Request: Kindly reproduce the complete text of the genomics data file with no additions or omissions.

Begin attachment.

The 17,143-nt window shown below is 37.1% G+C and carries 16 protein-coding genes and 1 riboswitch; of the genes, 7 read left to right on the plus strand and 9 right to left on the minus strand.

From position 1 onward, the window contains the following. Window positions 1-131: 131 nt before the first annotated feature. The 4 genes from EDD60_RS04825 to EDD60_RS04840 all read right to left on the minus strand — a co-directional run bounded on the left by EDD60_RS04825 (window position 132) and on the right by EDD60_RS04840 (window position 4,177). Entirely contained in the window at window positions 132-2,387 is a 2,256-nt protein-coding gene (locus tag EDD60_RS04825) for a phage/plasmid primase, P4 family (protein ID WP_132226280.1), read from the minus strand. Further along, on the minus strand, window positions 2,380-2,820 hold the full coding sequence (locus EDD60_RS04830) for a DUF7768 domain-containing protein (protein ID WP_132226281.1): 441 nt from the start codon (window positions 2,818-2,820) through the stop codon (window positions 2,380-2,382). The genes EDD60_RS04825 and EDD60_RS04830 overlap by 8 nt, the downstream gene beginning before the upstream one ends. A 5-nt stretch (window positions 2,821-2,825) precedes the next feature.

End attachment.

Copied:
The 17,143-nt window shown below is 37.1% G+C and carries 16 protein-coding genes and 1 riboswitch; of the genes, 7 read left to right on the plus strand and 9 right to left on the minus strand.

From position 1 onward, the window contains the following. Window positions 1-131: 131 nt before the first annotated feature. The 4 genes from EDD60_RS04825 to EDD60_RS04840 all read right to left on the minus strand — a co-directional run bounded on the left by EDD60_RS04825 (window position 132) and on the right by EDD60_RS04840 (window position 4,177). Entirely contained in the window at window positions 132-2,387 is a 2,256-nt protein-coding gene (locus tag EDD60_RS04825) for a phage/plasmid primase, P4 family (protein ID WP_132226280.1), read from the minus strand. Further along, on the minus strand, window positions 2,380-2,820 hold the full coding sequence (locus EDD60_RS04830) for a DUF7768 domain-containing protein (protein ID WP_132226281.1): 441 nt from the start codon (window positions 2,818-2,820) through the stop codon (window positions 2,380-2,382). The genes EDD60_RS04825 and EDD60_RS04830 overlap by 8 nt, the downstream gene beginning before the upstream one ends. A 5-nt stretch (window positions 2,821-2,825) precedes the next feature.